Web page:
Comments about ‘University of Utah undergraduate wins top science prize for gold nano "cages"’

Return to article »

Published: Friday, Oct. 14 2011 6:34 p.m. MDT

Comments
  • Oldest first
  • Newest first
  • Most recommended
MyChildrensKeeper
Taylorsville, UT

It's really happening? We now have the real "Golden Pill" being developed, at $1,000/nano pill?

Something we can all celebrate and be proud to have, your own private collection on golden nano pills. Instead of people stealing drugs they steal your blood and melt down the nano pills.

Cancer or not, wouldn't want them in me. And wouldn't it be easier and cheaper to cure cancer if they went to the source of cancer manufacture and development? Trying to treat cancer is costing too much even with insurance, time to stop the carnage of cancer manufacturing by drug and chemical companies.

Uncle Rico
Provo, UT

Great Job! Sounds like a great idea. Cancer has taken several of those who I love, we need to beat Cancer. Thanks for all of your research!! Hopefully everything turns out very well with this.

terra nova
Park City, UT

It is wonderful to see progress in such a remarkable field of study. We need more of this type of work. What a great development.

ute_scientist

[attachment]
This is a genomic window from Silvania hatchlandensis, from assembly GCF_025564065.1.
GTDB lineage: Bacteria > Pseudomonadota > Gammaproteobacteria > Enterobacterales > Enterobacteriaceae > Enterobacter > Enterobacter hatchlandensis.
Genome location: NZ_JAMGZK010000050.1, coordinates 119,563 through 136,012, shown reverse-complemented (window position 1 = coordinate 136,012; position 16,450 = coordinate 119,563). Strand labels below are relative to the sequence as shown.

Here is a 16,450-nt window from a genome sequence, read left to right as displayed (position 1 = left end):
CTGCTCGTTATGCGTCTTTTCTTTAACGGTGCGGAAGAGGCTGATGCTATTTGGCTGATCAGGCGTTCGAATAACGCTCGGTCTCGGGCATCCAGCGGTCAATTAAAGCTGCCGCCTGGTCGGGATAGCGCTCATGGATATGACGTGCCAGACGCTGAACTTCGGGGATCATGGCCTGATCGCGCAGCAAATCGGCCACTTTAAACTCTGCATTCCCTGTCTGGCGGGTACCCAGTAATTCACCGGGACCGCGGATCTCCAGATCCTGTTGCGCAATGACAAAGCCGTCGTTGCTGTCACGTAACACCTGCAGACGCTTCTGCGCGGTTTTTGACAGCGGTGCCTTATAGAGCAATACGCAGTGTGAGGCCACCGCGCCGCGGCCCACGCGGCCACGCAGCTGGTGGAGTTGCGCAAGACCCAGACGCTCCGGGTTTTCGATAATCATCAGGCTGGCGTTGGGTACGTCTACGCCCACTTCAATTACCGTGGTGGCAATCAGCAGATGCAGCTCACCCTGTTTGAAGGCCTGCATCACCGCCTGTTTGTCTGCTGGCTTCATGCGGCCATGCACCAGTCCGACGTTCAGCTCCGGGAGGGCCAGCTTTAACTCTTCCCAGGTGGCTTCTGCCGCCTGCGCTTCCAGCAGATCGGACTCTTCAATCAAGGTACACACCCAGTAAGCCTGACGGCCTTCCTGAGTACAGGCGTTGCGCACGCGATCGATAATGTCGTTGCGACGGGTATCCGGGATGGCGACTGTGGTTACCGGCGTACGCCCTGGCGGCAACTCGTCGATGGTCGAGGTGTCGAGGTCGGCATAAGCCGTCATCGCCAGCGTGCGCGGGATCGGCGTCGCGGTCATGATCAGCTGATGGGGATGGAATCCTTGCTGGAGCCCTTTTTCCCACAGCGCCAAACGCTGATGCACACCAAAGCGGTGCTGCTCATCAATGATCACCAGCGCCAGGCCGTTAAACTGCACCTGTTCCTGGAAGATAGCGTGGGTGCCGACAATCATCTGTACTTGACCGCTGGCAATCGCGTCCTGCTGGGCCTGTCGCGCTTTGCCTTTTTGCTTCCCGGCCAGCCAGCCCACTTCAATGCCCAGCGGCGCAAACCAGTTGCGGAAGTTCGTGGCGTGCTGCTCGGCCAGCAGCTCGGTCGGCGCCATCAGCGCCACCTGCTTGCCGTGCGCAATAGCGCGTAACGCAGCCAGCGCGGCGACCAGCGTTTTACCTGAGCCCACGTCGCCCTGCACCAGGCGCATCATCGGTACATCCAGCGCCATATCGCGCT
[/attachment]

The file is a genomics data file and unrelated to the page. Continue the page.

SALT LAKE CITY, UT

I'm normally not inclined to comment on message boards but am compelled to do so in response to MyChildrensKeeper's comment. If this was a cure for cancer you wouldn't want it. Really? All because it uses small amounts of gold and you associate gold with money and not medicine. Would you decline an MRI because you don't understand gadolinium and magnetic resonance physics? If your doctor sits down with you and shows you the evidence of how these or any pills can save your life I hope that is a decision you could make for yourself or your family. $1000/pill is too much? At one pill a week you don't think $50k for the year is enough to save your kid's life? This has little to do with drug companies. It is most likely paid for by a government agency and if successful would be acquired by pharma upon completion of a few successful clinical trials. That means that your medication prices don't go up to cover the costs of failed research attempts in pharma pipelines. More money should be dedicated to such research. It gives people jobs and saves lives.

to comment

DeseretNews.com encourages a civil dialogue among its readers. We welcome your thoughtful comments.
About comments